There is no place for wildlife in industrial forestry
except insofar as it can "adapt" to commercial forestry operations. There
is a fragmentation of habitat by logging roads. Clearcutting, for example,
in May and June destroys the nests of birds nesting on the ground or in
the trees being cut.
Narrowing of Human Discourse
Social evolution from hunter/gatherer societies has led to a narrowing of human language as regards relating to the natural world. How did we come to exclude nature and plants and animals from our consciousness? One person who has written on this is the historian Calvin Luther Martin. See his 1992 book The Spirit of the Earth: Rethinking History and Time. (His name is a legacy from a Protestant missionary father.) Martin was interested in why, in hunter/gatherer societies there was a different relationship than we have today, between humans and the natural world.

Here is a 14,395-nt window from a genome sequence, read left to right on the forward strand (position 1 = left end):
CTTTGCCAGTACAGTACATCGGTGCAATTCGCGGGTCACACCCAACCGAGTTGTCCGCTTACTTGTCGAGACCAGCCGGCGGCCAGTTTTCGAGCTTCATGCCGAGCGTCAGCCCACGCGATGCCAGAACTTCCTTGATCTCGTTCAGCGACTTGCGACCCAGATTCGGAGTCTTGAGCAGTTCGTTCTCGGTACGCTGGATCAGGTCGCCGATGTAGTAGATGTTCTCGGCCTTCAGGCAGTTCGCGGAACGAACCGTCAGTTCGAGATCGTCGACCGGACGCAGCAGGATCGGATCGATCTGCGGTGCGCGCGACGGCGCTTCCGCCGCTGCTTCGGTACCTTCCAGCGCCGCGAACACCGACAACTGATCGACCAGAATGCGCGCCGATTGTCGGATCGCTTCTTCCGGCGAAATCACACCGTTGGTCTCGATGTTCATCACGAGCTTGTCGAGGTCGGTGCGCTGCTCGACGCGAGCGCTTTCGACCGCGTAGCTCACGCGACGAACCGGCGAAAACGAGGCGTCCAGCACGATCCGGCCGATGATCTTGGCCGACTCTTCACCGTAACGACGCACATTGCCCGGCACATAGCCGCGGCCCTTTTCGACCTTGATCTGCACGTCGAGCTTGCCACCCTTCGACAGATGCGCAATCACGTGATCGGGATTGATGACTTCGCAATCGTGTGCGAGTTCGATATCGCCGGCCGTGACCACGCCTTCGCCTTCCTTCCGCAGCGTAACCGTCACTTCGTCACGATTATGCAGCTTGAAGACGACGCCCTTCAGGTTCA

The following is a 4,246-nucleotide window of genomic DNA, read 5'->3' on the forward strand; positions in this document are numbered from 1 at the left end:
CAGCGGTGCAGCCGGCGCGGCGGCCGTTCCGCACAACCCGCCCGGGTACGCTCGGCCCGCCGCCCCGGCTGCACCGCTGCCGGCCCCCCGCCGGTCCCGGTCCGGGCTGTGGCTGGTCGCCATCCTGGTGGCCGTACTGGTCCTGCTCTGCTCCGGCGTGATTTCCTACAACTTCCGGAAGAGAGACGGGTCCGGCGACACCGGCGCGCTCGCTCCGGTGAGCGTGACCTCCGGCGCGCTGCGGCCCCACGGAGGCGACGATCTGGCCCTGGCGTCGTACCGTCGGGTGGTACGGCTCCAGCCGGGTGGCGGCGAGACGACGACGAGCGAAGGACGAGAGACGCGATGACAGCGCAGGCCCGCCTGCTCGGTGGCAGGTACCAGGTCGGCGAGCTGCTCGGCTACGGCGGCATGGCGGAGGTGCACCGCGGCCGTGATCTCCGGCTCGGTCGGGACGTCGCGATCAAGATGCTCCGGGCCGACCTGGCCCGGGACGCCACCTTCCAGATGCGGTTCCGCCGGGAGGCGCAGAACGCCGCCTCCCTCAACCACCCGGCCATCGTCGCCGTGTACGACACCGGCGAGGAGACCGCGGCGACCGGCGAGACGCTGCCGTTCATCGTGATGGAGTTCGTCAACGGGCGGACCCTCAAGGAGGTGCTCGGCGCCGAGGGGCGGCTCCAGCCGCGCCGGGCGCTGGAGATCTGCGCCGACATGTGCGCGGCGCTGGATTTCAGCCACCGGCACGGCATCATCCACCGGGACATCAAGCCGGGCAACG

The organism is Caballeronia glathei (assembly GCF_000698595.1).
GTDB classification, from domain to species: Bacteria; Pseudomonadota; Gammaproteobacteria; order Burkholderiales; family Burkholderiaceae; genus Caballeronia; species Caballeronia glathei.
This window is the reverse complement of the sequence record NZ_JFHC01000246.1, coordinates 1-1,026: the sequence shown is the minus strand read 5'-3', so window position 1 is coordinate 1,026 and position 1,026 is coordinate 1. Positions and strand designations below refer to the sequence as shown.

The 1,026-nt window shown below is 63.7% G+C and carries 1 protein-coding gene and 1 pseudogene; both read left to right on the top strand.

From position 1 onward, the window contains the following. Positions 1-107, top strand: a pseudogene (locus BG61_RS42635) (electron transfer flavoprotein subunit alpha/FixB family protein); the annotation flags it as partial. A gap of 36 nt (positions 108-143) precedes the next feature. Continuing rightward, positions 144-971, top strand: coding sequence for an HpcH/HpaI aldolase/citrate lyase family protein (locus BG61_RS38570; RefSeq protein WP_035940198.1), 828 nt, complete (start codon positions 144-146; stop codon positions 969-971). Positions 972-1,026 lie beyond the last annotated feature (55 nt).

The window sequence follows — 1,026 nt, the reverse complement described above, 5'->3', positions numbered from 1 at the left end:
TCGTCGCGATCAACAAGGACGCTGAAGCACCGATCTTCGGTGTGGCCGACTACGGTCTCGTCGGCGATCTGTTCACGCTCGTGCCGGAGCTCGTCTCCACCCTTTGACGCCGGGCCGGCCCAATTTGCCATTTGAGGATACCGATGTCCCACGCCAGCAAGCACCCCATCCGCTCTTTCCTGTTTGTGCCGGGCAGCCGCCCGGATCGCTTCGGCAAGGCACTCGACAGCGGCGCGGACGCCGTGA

His book comes out of the ground-breaking work by
Marshall Sahlins, Stone Age Economics, published in 1972. Sahlins
saw hunters as "the original affluent society":
Sahlins finds hunters blessed with abundant leisure, few wants, and a technology
easily adequate to meet those wants, and well fed, healthy, and full of confidence in
nature's bounty - so long as they kept a few key principles in mind. (Martin, pp. 142-143)
These few key principles were periodic movement, and restraint in wealth accumulation and population growth. Martin points out in a great line, "Destitution resulted from contact with the West; it was not aboriginal."
In hunter/gatherer societies all of nature is seen
as "empowered - is conscious, intelligent, sensate, and articulate." (P.
10) Thus hunters have to learn the language of the "other-than-human being"
and one way this is done is through the vision quest. In the vision quest
was achieved the "blending of self and nonself in one's own life." Men
primarily related to animals, says Martin, while women related to plant
beings. He says, in another wonderful line, "Only a fool would imagine
himself as somehow exclusively a human being." (P. 18) So the confidence
and respect in hunter/gatherer societies comes because of a sense of kinship
with plant and animal beings: